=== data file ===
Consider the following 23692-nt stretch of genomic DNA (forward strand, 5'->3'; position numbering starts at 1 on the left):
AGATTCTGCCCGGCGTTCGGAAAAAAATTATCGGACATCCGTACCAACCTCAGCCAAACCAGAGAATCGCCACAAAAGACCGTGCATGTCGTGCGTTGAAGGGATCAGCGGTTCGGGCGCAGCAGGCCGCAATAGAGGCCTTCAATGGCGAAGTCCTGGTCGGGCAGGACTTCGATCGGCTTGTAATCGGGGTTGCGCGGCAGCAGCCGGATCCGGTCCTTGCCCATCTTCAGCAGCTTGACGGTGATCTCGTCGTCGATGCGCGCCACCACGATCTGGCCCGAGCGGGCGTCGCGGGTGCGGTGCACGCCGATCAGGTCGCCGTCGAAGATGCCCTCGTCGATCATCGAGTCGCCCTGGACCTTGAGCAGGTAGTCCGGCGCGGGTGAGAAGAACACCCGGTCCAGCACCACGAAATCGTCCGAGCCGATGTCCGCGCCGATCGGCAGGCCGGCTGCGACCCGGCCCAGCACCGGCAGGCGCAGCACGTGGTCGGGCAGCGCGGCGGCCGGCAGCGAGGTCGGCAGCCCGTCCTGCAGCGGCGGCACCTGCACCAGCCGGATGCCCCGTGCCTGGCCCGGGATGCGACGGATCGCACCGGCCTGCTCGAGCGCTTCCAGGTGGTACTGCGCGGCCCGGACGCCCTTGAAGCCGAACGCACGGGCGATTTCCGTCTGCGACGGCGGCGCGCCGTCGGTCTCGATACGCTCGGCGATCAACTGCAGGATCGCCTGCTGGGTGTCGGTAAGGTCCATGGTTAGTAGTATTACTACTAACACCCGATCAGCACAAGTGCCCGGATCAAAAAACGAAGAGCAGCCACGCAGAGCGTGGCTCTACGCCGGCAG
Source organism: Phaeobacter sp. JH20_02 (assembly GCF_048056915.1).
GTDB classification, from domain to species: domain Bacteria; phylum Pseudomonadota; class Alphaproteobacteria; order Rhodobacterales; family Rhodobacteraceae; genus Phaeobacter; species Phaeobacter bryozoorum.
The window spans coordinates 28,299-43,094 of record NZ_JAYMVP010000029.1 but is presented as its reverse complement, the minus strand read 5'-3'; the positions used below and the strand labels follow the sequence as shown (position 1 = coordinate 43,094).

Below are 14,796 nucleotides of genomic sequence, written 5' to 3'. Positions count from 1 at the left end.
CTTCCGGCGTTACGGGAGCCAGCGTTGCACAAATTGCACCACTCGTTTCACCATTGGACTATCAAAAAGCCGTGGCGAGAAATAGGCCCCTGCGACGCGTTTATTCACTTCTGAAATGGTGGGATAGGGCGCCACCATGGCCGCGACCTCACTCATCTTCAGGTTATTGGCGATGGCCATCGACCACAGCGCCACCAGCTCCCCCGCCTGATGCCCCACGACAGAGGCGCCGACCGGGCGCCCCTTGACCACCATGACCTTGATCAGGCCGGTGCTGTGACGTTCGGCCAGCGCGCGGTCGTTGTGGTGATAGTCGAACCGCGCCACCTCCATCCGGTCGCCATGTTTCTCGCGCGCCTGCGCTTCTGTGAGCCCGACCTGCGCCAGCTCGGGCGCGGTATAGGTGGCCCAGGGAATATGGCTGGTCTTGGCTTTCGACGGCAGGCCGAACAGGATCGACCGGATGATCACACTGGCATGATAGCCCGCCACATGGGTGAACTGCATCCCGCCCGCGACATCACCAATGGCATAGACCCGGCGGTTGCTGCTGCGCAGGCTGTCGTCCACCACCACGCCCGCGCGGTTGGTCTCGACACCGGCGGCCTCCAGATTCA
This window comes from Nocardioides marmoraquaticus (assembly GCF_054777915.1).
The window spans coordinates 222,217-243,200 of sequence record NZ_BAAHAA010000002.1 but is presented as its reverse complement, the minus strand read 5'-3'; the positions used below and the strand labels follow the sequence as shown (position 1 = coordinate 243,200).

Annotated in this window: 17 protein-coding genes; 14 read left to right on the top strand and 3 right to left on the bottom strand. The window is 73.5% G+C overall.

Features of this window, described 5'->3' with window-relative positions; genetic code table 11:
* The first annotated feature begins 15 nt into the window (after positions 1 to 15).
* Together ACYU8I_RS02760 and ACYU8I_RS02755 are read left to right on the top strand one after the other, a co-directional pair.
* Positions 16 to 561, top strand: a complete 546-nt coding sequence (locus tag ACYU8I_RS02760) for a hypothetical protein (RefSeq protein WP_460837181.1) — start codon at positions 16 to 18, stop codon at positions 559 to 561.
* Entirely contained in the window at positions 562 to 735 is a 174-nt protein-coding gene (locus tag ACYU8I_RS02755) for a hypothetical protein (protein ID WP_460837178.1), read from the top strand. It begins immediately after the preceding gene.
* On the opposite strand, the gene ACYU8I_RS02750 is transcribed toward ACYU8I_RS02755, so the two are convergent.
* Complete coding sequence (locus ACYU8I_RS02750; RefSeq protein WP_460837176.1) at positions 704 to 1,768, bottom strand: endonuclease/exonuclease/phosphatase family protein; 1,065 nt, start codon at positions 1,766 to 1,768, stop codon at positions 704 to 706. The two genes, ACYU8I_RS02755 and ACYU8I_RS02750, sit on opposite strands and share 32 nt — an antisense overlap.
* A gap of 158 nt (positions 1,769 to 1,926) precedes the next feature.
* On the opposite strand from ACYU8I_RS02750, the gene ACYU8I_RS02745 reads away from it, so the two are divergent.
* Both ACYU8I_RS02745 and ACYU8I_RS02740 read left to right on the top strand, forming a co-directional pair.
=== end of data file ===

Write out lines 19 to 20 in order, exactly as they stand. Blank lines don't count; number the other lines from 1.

* On the opposite strand from ACYU8I_RS02750, the gene ACYU8I_RS02745 reads away from it, so the two are divergent.
* Both ACYU8I_RS02745 and ACYU8I_RS02740 read left to right on the top strand, forming a co-directional pair.